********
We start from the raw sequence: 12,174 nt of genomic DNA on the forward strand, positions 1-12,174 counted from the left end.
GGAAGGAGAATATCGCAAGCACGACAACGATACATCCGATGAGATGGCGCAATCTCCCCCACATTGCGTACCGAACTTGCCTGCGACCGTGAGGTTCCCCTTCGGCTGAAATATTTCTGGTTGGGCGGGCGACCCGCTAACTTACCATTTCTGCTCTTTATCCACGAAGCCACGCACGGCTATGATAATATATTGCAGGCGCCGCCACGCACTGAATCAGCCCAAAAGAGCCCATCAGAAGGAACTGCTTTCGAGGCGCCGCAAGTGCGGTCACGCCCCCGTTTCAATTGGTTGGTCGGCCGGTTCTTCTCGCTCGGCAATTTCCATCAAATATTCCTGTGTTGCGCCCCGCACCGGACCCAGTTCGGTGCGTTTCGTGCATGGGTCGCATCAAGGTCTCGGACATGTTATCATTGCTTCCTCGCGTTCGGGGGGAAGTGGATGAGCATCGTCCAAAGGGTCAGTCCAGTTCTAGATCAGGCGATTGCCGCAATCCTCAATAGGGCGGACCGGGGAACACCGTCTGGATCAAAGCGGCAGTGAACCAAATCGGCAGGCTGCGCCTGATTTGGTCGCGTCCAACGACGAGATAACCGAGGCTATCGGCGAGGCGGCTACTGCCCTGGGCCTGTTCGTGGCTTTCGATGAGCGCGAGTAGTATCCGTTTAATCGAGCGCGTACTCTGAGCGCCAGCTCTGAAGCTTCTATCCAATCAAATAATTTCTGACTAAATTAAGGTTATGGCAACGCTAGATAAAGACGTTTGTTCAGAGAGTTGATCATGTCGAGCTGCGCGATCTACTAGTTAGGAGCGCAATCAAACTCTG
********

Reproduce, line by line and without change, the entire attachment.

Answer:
We start from the raw sequence: 12,174 nt of genomic DNA on the forward strand, positions 1-12,174 counted from the left end.
GGAAGGAGAATATCGCAAGCACGACAACGATACATCCGATGAGATGGCGCAATCTCCCCCACATTGCGTACCGAACTTGCCTGCGACCGTGAGGTTCCCCTTCGGCTGAAATATTTCTGGTTGGGCGGGCGACCCGCTAACTTACCATTTCTGCTCTTTATCCACGAAGCCACGCACGGCTATGATAATATATTGCAGGCGCCGCCACGCACTGAATCAGCCCAAAAGAGCCCATCAGAAGGAACTGCTTTCGAGGCGCCGCAAGTGCGGTCACGCCCCCGTTTCAATTGGTTGGTCGGCCGGTTCTTCTCGCTCGGCAATTTCCATCAAATATTCCTGTGTTGCGCCCCGCACCGGACCCAGTTCGGTGCGTTTCGTGCATGGGTCGCATCAAGGTCTCGGACATGTTATCATTGCTTCCTCGCGTTCGGGGGGAAGTGGATGAGCATCGTCCAAAGGGTCAGTCCAGTTCTAGATCAGGCGATTGCCGCAATCCTCAATAGGGCGGACCGGGGAACACCGTCTGGATCAAAGCGGCAGTGAACCAAATCGGCAGGCTGCGCCTGATTTGGTCGCGTCCAACGACGAGATAACCGAGGCTATCGGCGAGGCGGCTACTGCCCTGGGCCTGTTCGTGGCTTTCGATGAGCGCGAGTAGTATCCGTTTAATCGAGCGCGTACTCTGAGCGCCAGCTCTGAAGCTTCTATCCAATCAAATAATTTCTGACTAAATTAAGGTTATGGCAACGCTAGATAAAGACGTTTGTTCAGAGAGTTGATCATGTCGAGCTGCGCGATCTACTAGTTAGGAGCGCAATCAAACTCTG